By John Lawlor
Several reflective conversations I’ve had recently with a wide variety of business and non-profit leaders have been illuminating—and particularly as they relate to the natural consternation that occurs in #HigherEd and #enrollmentmanagement around May 1.
Life is like a book—and so are work experiences. We all encounter various chapters, some short and long, some good and bad. But, as Father Richard Rohr has noted, “The path to glory is the path of descent.” And no surprise, author David Brooks touches on this, too, in his new book, The Second Mountain. He notes, “Many wise people self-consciously divide their life into chapters and they focus on the big question of what this chapter is for.” Often the illumination occurs in the “valley” between the two mountains.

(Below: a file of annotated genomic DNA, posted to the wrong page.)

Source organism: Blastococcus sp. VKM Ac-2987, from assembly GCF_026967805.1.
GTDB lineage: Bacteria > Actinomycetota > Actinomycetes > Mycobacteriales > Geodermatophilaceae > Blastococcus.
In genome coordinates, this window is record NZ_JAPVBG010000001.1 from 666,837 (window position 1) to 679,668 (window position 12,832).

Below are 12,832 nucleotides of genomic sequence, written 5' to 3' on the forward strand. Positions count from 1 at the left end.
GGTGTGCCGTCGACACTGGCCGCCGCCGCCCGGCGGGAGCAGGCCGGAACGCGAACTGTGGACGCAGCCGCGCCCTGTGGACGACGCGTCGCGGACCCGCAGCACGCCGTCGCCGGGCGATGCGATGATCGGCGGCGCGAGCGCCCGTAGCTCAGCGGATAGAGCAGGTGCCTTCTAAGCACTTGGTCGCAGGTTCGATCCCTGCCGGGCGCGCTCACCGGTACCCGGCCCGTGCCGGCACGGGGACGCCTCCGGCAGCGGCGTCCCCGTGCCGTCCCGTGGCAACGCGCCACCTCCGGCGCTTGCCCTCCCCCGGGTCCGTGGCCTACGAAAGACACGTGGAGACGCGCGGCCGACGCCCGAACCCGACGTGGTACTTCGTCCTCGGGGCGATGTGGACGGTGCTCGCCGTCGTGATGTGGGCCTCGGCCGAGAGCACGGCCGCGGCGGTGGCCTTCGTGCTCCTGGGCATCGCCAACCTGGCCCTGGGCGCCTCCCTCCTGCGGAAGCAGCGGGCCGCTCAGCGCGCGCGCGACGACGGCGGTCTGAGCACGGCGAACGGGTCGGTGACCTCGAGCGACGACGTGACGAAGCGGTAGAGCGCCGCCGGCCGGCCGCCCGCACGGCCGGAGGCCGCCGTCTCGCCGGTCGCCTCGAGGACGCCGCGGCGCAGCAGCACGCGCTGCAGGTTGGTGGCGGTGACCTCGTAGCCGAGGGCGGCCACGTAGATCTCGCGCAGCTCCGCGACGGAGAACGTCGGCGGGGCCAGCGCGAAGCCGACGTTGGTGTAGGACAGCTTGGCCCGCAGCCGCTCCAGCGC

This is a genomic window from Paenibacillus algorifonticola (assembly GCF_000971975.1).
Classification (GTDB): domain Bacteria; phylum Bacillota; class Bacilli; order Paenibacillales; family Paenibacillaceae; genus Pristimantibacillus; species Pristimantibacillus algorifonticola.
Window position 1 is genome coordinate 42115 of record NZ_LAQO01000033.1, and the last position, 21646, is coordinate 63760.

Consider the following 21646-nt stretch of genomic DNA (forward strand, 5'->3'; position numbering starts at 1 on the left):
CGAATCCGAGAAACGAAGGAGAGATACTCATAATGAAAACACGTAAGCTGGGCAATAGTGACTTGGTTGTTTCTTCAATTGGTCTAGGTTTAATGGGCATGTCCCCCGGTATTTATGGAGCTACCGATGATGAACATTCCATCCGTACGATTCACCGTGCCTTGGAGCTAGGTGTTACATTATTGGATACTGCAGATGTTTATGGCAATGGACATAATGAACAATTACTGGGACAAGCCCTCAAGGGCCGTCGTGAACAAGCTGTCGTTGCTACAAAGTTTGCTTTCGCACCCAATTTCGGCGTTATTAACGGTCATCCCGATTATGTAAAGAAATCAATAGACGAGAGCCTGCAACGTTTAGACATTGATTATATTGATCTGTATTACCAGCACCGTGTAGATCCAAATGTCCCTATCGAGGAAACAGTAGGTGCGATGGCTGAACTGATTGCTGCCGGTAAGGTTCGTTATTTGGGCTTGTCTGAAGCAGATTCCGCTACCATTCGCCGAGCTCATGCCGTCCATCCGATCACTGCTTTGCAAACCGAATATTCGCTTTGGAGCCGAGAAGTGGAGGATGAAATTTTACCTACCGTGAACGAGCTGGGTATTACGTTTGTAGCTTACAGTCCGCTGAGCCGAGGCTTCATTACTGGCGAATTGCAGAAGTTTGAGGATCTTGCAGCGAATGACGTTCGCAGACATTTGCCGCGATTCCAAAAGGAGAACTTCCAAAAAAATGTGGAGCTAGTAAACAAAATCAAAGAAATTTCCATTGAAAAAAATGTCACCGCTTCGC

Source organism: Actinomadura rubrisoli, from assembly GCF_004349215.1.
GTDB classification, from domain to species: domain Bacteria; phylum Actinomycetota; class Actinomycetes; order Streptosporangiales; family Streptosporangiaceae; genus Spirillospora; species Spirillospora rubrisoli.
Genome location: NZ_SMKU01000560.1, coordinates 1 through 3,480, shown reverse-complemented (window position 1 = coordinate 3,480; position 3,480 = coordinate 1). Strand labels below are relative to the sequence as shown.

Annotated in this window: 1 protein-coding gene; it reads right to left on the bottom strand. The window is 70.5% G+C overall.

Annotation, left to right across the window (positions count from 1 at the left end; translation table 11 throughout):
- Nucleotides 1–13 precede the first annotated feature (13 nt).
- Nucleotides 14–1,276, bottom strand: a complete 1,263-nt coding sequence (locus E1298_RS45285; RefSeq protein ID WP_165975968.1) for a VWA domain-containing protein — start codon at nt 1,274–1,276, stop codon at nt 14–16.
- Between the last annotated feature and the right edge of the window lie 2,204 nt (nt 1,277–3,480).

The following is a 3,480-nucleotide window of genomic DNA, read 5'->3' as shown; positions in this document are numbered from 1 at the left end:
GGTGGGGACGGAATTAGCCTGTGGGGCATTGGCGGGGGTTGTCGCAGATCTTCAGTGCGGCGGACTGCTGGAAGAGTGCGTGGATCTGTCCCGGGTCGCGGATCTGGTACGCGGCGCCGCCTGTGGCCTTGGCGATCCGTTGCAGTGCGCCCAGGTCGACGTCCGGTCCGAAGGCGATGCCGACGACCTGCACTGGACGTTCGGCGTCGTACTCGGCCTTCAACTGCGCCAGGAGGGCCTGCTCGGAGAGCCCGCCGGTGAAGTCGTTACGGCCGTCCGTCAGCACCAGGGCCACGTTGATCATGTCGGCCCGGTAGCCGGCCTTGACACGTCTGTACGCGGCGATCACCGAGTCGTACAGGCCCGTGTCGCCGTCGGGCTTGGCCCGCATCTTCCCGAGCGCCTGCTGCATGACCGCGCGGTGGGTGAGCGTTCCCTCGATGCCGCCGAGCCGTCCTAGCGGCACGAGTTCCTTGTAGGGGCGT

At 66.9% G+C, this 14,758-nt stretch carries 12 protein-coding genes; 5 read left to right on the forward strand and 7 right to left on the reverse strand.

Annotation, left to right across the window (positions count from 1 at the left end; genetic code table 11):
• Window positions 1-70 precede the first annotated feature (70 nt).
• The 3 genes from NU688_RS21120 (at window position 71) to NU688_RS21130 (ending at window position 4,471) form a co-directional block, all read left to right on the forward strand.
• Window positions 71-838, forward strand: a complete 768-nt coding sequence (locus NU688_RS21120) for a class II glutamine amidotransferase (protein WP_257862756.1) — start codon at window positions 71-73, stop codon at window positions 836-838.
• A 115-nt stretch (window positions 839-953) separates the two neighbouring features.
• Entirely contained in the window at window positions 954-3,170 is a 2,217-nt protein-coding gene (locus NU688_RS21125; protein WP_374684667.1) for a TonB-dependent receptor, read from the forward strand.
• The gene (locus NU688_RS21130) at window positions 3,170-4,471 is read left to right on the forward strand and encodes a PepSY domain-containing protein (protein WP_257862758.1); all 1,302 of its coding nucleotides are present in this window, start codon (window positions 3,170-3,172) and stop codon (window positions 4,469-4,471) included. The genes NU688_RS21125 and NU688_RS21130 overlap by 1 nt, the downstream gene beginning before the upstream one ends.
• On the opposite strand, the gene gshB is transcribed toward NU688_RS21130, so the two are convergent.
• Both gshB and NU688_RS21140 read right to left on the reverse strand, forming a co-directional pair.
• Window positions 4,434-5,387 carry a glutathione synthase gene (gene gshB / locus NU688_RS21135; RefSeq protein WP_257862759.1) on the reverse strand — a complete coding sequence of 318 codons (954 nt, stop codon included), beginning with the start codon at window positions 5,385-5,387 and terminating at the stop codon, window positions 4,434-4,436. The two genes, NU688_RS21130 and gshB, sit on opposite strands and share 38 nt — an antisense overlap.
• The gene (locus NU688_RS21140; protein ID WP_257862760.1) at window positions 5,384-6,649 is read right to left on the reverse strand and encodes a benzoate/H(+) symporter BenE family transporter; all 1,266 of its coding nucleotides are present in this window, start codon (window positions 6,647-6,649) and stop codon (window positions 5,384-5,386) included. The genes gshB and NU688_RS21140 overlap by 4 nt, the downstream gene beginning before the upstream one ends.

Right now, many college and university admission professionals are encountering the prestigious assessment of things (as families evaluate quality and amenities according to the standard of name-brand institutions) and are frequently being driven into a valley trying to compete. As a very successful business executive recently shared with me, “Ignite the moment.” In addition to facing pressure from external forces, some institutions are failing to marshal all of their internal forces. It takes a village to bring in a class—and keep a class. Fostering a shared understanding of wants, needs, and whys can help facilitate more discussing, discerning, and doing. And help individuals move out of the valley.